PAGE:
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KeithFink

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Everything posted by KeithFink

  1. Uh, oh, am I to read that as disparaging words about a Ford N? I'm trying to train my kids to be able to take my place here on the farm as soon as they are able. To that end, a few years ago we bought an old 9N for our oldest son (8 at the time) to learn the finer art of tractor driving. Last year we repainted it together. Those little buggers are perfect kid tractors, it gets used all the time. Raking hay, sickle mowing pastures, and giving rides to the siblings and retrieving newborn calves from the pasture:-) Hank also uses it every day to run corn up to our neighbor's pasture where we have 13 heifers. Fun. Keith-
  2. I would guess a lot of people kicked that idea around . I know I thought about how well it would work. The pull type swather table always seemed to lay a more even and well distributed swath. The self propelleds I used would often lay a "herringbone" swath with all the heads in the middle which was not conducive to good drying. Honey and Muxlow built some fine swather attachments but they never seemed to catch on in a big way. Maybe it was the time, ten years too late or something. I picked up this ad off the net sometime ago so it is not one of mine but I could not resist saving it. A unique swather attachment, called the Du-al. Appears to be mounted on a Du-al front end loader frame. . These front-mounted swathers look very interesting and amazingly simple. But...how were they powered? I've never seen one of these old tractors with front PTO, were the front mounted machines powered from the belt pulley? Keith-
  3. I like the 915 ad, thanks for that. I remember my senior trip to Chicago in 1985. One of the stops was, of course, the Museum of Science and Industry. I remember that IH sponsored the agriculture display and one of the featured items was a brand spanking new 915 combine. Now, I need my Canadian (Canadien?) friends to give me a grain harvesting lesson - why windrow the grain prior to combining? It seems that the Canadian prairie (and Montana) is just about the only place I've seen that done. I'm sure there is a logical reason, but to me it just seems like an extra pass through the field, consuming more of the operator's time and fuel. Not to mention the need for additional equipment. Thanks, Keith-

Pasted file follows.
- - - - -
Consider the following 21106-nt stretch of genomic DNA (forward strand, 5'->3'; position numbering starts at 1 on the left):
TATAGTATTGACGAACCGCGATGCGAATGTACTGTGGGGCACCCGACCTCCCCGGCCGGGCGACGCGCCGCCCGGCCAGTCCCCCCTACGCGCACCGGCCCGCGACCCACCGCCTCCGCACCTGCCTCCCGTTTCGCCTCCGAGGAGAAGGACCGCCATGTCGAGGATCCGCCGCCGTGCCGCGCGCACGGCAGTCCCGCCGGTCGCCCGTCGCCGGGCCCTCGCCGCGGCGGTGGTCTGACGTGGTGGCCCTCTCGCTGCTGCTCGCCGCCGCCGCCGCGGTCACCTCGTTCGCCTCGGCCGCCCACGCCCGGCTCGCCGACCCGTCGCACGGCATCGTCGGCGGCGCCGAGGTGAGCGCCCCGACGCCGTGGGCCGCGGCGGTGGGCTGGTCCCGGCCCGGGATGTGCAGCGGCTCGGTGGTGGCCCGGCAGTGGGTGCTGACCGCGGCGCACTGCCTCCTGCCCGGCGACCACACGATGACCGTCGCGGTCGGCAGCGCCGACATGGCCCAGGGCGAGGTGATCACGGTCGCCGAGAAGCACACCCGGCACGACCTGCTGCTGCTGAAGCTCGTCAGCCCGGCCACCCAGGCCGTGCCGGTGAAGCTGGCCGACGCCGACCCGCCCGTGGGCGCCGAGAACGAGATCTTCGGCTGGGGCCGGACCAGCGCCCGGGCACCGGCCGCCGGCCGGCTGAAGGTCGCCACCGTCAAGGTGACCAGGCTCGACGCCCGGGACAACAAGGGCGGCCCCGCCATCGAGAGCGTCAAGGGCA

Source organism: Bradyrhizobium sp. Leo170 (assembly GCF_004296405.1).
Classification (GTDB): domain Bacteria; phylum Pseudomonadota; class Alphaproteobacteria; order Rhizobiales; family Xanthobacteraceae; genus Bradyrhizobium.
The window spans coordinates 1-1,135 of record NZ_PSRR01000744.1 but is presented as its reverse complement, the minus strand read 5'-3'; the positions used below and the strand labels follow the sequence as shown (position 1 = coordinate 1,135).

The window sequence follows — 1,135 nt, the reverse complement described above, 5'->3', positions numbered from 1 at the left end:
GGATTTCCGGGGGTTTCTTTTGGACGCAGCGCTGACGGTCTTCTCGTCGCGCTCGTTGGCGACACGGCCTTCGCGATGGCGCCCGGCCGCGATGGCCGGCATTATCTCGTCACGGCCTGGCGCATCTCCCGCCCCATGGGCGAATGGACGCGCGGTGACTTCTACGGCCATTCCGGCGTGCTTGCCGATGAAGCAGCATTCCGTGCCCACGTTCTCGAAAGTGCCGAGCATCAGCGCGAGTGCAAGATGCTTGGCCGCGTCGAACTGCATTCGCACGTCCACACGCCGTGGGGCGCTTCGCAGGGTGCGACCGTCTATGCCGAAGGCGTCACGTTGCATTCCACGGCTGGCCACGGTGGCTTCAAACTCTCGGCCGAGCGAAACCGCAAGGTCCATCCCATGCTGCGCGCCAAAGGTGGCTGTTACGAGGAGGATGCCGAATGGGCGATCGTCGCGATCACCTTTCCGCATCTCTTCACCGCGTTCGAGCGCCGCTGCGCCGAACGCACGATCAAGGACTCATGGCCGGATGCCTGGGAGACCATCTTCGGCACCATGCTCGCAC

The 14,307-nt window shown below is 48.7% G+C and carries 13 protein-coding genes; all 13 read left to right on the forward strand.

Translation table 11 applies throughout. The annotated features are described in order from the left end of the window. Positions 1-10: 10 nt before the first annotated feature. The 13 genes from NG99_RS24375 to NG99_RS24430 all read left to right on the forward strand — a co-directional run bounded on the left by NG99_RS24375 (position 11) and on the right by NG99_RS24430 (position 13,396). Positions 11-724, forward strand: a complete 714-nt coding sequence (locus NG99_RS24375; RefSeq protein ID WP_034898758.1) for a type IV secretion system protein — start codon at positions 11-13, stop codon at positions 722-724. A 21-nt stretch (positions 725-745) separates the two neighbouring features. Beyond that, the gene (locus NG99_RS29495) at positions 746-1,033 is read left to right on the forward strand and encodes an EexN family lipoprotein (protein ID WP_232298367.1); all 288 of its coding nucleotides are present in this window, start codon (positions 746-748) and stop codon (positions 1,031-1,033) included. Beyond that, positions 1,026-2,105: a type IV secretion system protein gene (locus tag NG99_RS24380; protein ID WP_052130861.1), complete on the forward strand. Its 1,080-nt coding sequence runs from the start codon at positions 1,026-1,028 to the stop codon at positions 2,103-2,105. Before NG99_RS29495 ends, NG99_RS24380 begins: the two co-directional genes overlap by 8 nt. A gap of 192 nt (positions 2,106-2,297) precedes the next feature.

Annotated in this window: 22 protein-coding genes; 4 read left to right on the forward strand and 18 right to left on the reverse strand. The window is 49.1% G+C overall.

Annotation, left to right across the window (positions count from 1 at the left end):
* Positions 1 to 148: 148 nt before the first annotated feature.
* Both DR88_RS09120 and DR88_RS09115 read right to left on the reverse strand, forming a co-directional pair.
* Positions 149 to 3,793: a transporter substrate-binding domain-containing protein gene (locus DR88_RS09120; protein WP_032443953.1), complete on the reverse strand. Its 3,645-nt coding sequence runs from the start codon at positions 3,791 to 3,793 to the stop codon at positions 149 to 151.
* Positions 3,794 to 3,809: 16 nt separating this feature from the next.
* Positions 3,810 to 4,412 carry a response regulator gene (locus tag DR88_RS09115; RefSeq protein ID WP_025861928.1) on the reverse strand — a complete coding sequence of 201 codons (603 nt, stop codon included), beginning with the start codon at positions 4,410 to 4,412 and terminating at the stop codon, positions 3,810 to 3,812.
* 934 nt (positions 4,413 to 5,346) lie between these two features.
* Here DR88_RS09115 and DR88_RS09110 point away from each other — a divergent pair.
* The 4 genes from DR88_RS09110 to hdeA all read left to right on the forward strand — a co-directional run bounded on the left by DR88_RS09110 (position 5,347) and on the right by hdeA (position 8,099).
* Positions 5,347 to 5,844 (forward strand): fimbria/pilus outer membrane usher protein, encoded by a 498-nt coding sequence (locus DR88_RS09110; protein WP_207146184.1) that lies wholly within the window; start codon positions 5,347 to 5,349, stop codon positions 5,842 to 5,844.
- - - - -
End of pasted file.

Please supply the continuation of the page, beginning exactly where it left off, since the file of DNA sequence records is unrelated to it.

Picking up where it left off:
4. George, when you mentioned your purchase of the 715, I'm assuming that was an IH combine? I was reminded of this photo that I received from one of my railfan friends. A pair of new 715s on a Milwaukee Road train in Milwaukee. The train is headed east, but I have no idea of what the combines final destination will be. The photo date is probably early 1970s. Where were the 715s built? Keith-
  5. Wow! I've just spent an hour looking through this thread and have not yet seen half of it. Great stuff. Thanks to all who have been sharing all of the scans over the last several years. I love all of the old machinery ads, but here's one that will remind all of us what we were wearing back in 1970. Har! Keith-
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